Exhibition ‘Romeo and Juliet’ on Stage of the National Theatre in Belgrade – Drama and Ballet (Jubilees of Shakespeare, Prokofiev and Parlić), prepared by Ms Jelica Stevanović and Ms Mirjana Odavić, has been opened in the Museum of the National Theatre in Belgrade on Thursday, 15th December.
The exhibition features playbills, photographs, set design sketches, costumes by Božana Jovanović, programmes for the performances, Parlić’s choreographer’s notes, etc.
Ms Biljana Parlić, Dimitrije Parlić’s daughter, opened the exhibition and said that she was very pleased to see all these “artefacts of the National Theatre’s past” in this show.
“I would like this exhibition to be seen by as many people as possible; and not only this one, but all the future exhibitions which will be opened here on various occasions. Because, in a manner of speaking… if people do not look back to see what happened before, it is questionable if they would be able to choose the right path to follow,” said the daughter of one of the most prominent Serbian ballet dancer and choreographer while the guests showed their appreciation with a cordial applause.
Ms Stevanović said that the title of the exhibition results from the fact that this year is the year in which several jubilees have been marked, namely – 400 years since the death of William Shakespeare, 125 years since the birth of Sergei Prokofiev and 100 years since the birth of Dimitrije Parlić. According to Ms Stevanović, Romeo and Juliet is the link that connects these three great artists.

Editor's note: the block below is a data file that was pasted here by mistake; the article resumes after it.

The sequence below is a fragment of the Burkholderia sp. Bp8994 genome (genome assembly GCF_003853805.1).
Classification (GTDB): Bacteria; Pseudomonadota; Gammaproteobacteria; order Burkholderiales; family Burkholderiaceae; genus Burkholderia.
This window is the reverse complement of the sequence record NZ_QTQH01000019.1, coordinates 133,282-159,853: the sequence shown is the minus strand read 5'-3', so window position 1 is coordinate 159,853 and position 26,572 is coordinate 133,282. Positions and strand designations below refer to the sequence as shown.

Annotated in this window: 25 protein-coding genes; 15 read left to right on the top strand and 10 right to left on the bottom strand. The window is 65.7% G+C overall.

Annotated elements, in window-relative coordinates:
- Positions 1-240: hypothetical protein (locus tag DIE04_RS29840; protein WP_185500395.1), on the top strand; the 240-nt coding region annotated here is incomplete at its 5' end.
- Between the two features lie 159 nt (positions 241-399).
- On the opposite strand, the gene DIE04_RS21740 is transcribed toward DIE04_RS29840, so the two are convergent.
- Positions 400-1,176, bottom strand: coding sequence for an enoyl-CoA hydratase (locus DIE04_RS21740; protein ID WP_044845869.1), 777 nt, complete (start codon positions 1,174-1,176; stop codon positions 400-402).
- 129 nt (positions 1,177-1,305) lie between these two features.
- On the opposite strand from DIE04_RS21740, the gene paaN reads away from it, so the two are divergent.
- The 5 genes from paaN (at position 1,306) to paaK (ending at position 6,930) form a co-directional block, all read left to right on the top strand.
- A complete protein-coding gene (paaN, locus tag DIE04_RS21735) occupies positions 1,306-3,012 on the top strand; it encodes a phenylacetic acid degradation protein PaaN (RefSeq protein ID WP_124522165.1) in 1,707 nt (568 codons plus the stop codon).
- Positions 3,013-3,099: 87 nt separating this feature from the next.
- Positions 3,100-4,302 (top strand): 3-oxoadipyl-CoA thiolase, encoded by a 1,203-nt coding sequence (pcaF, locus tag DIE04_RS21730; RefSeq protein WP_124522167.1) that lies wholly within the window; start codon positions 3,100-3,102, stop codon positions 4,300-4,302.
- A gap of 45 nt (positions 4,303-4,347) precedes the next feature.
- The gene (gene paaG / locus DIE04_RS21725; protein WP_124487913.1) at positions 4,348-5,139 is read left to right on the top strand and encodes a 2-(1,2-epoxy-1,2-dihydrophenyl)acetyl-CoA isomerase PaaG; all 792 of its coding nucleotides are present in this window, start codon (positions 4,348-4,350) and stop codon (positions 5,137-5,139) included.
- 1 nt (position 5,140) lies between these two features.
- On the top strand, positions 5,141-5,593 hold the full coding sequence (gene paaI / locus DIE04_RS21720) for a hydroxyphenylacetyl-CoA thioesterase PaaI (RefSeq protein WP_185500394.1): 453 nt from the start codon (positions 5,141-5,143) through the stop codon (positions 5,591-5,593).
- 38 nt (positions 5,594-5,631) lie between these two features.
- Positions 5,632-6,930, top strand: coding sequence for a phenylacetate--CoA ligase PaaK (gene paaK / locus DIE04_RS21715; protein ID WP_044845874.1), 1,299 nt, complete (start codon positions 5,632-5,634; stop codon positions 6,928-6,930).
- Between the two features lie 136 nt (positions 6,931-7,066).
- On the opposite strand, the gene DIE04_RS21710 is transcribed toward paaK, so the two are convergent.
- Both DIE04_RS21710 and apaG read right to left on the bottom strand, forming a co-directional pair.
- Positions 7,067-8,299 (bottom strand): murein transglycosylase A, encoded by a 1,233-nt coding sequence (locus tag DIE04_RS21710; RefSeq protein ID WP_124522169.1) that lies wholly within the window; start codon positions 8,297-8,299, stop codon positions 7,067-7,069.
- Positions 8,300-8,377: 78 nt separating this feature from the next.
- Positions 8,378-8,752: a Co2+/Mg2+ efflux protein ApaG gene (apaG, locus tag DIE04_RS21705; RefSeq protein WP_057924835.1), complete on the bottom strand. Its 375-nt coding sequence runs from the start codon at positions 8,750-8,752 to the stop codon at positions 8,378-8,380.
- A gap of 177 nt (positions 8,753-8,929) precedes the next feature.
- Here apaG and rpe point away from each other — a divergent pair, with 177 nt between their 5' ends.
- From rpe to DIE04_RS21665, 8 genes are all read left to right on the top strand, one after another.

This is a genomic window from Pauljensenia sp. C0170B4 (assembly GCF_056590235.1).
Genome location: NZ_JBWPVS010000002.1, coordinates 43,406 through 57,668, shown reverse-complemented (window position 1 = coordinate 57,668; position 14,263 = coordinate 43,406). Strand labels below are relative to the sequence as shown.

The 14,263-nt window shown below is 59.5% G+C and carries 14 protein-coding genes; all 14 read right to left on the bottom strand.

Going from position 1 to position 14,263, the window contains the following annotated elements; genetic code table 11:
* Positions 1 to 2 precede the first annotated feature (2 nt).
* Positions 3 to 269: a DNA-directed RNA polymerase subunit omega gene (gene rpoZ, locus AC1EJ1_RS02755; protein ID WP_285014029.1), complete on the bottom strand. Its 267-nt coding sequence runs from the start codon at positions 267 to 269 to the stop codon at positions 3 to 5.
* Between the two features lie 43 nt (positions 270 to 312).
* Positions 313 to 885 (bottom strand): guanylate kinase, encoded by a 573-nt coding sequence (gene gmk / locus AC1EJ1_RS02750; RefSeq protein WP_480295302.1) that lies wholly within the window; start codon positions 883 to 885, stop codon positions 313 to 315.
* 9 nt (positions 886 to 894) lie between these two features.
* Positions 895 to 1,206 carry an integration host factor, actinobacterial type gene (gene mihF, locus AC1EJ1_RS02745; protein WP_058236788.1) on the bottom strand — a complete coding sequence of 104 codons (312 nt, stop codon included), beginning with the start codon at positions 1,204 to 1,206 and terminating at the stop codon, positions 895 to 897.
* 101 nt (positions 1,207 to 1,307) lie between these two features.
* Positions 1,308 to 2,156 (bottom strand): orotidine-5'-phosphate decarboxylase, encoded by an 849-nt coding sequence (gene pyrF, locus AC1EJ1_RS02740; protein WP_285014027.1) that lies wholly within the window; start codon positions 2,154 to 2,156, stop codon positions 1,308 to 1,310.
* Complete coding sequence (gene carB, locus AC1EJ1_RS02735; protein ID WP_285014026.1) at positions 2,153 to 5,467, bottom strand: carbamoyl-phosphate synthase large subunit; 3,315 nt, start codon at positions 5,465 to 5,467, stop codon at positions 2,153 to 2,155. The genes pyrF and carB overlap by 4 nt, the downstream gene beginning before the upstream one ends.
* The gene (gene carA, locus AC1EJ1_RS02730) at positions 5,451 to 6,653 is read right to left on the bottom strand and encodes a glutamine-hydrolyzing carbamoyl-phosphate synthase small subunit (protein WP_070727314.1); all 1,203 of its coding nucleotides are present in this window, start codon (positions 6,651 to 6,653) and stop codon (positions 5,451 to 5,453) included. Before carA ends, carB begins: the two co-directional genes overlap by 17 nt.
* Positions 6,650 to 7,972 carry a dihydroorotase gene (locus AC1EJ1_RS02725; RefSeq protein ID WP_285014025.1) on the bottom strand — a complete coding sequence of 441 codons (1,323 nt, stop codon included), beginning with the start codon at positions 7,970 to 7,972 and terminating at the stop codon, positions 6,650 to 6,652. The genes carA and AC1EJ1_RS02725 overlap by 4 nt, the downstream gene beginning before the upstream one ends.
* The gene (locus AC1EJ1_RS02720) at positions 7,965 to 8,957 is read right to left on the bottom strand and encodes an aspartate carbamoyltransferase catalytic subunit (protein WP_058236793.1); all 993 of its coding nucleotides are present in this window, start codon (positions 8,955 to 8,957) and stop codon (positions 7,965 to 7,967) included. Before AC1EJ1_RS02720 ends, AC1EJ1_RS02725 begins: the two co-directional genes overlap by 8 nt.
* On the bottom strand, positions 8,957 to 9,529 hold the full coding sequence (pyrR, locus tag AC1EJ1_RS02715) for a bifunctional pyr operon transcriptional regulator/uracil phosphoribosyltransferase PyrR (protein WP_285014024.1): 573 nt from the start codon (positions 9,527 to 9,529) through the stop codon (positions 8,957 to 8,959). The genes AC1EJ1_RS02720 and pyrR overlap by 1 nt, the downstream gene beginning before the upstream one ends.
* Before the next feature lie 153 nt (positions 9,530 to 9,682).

“The National Theatre was established in 1868, and the very next year, the first Shakespeare’s play The Merchant of Venice premiered, only ten days after the theatre building, the same one where we still produce our performances, had been opened. Since then, Shakespeare’s plays have been the backbone of the Theatre’s repertory. According to a research by our renowned authority on Shakespeare, Mr. Dušan Mihailović, Shakespeare’s plays were produced most frequently on the National Theatre’s stage, and it seems that the trend had not changed to this day. This could be a unique situation worldwide – that a foreign author holds the first place on the repertory. The best-known love story of all times, Romeo and Juliet, was the fourth Shakespeare’s play staged for the Belgrade audience; the play premiered in 1876, namely 140 years ago,” said Stevanović.
When speaking about Prokofiev, Stevanović put an emphasis on the fact that the famous Russian composer and pianist was unpopular in his country at the time when he wrote music for Romeo and Juliet.
“He was mocked at; his music was ridiculed, because it, allegedly, was not melodic to the ears of his contemporaries. However, in Belgrade, the situation was different. As soon as Parlić used Prokofiev’s score for the 1949 repertory, both dancers and audience instantly fell in love with the music and the chorography… This exhibition represents a tribute to Shakespeare, Prokofiev and Parlić, and at the same time a tribute to Romeo and Juliet, but not a farewell to Romeo and Juliet. Because, if we have reached the time when a romantic love cannot be appreciated, I wonder what would become of Romeo from now on,” said Stevanović.
Ms. Odavić thanked Mr. Dragan Stevović, Director of the Museum of the National Theatre, on behalf of the Museum of Theatrical Arts of Serbia for the invitation for cooperation and clarified that the exhibition materials have come mainly from the funds of the Museum of Theatrical Arts of Serbia.
Odavić thanked all associates who participated in realization of the exhibition, especially Mr. Jovan Tarbuk, a designer, for whom she said that on this occasion as well, he “managed to incorporate his youth and freshness into such a beautiful historical and romantic theme”.
The exhibition will be open until the end of March.

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